Video: Every Asteroid Tracked By NASA Over the Last 20 Years

It might seem like more asteroids than ever are making their way through our solar system. In the last few months, plenty of space rocks have zipped past our planet—and some have even made impact.

But in reality, astronomers have become an awful lot better at tracking asteroids, as a new NASA video (above) marking the 20th year of the agency's Center for Near Earth Object Studies (CNEOS) shows.

The space agency has released a simulation of all asteroids logged with CNEOS since it started tracking the space rocks as the Near-Earth Object Observations Program in 1998. Depicted as dots spinning through our solar system, you can see the number of space rocks balloon over the decades as tracking technology improved.

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An asteroid belt is pictured in this artist's impression. Getty Images

"We compute high-precision orbits for all asteroids and comets and map their positions in the solar system, both forward in time to detect potential impacts, and backward to see where they've been in the sky," Paul Chodas, CNEOS manager, said in an agency statement.

The Near-Earth Object Observations Program was launched to fulfill a request from Congress, to track and log 90 percent of all asteroids and comets larger than two-thirds of a mile, whose orbit draws them into the inner solar system, within a decade. The program was renamed CNEOS in 2016.

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The animation depicts a mapping of the positions of known near-Earth objects (NEOs) at points in time over the past 20 years, and finishes with a map of all known asteroids as of January 2018. JPL-Caltech/NASA

The launch of the program followed a media frenzy spurred by a half-mile-wide asteroid called 1997 XF11, NASA reported. Soon after astronomers spotted the asteroid, they notified the scientific community that there might be a chance it was on a collision course with Earth.

Other astronomers initially agreed, fearing there was a slim risk the rock might smash into our planet in 2028. News outlets ran with the story and spread an ominous message of doom, the Washington Post reported last year.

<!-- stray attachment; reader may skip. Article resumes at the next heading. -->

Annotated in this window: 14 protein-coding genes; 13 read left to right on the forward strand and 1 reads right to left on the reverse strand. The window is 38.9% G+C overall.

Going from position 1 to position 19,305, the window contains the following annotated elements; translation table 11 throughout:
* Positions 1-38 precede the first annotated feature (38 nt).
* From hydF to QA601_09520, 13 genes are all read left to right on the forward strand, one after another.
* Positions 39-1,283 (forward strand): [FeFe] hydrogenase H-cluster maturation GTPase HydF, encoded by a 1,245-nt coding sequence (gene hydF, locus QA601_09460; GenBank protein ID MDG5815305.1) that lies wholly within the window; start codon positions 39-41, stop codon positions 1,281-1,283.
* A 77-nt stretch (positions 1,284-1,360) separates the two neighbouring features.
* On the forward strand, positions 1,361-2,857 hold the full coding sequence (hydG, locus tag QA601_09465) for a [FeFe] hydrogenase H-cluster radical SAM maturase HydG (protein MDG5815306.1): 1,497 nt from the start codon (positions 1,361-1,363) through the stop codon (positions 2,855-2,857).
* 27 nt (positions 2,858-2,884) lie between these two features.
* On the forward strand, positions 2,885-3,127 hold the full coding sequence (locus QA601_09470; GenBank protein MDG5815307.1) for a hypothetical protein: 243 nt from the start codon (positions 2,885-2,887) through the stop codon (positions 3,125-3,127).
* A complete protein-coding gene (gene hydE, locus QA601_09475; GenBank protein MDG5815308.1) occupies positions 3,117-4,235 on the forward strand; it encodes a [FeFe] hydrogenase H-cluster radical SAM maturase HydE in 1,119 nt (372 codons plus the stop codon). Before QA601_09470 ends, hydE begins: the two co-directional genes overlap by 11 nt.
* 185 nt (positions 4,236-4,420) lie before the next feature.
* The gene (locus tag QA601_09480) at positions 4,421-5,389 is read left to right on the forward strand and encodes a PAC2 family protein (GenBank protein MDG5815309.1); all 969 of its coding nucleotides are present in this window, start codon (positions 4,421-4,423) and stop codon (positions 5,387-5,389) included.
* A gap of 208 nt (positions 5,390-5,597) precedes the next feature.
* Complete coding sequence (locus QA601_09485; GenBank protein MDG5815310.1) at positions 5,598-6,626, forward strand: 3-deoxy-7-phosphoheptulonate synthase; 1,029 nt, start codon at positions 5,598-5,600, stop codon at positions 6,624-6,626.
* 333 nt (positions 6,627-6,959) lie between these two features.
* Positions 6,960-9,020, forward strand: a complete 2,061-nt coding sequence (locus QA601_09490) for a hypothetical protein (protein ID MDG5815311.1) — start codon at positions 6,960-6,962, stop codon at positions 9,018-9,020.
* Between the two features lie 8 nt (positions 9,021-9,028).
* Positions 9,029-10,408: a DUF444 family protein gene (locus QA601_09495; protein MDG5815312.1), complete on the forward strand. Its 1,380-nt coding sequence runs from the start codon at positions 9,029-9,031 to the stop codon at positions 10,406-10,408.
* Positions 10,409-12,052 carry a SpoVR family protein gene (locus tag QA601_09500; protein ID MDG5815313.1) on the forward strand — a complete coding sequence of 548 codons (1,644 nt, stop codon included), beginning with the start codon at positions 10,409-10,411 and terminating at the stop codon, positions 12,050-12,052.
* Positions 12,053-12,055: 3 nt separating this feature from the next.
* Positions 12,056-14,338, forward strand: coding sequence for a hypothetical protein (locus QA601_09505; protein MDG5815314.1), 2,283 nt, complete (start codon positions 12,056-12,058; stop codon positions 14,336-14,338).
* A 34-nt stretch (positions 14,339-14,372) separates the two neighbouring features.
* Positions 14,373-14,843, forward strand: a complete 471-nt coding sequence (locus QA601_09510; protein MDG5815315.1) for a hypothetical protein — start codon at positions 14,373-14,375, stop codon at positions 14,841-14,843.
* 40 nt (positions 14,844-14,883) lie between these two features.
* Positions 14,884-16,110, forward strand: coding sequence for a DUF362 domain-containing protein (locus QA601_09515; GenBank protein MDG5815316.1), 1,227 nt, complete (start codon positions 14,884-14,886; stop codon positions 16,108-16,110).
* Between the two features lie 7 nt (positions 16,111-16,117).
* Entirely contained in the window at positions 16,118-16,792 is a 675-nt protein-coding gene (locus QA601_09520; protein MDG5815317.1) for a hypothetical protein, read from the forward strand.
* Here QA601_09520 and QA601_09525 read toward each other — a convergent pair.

Further calculations showed Earth was safe, but the saga highlighted a need for better asteroid tracking—and clearer public communication.

"To this day we still get queries on the chances of XF11 impacting in 2028," Chodas said. "There is simply no chance of XF11 impacting our planet that year, or for the next 200 years.

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The chart depicts the cumulative number of known Near-Earth asteroids (NEAs) versus time. JPL-Caltech/NASA

Although XF11 isn't dangerous, other asteroids have caused mass destruction on Earth. An asteroid thought to measure about 70 feet across damaged thousands of buildings after it entered the skies above Chelyabinsk Oblast, Russia, as a meteor in 2013. A shockwave from the impact blew out windows and led to almost 1,500 injuries.

Tracking potentially dangerous asteroids is therefore crucial to planetary protection. The earlier astronomers spot an asteroid, the sooner they can work on addressing it. Just last month, NASA announced a five-goal strategy to improve Earth's space rock defenses.

Even though astronomers are detecting far more asteroids than they were back in 1998, the technology is still not perfect. Just this month, two small asteroids buzzed Earth undetected, only to be spotted after they'd zipped past our planet.

NASA did not immediately respond to a request for comment.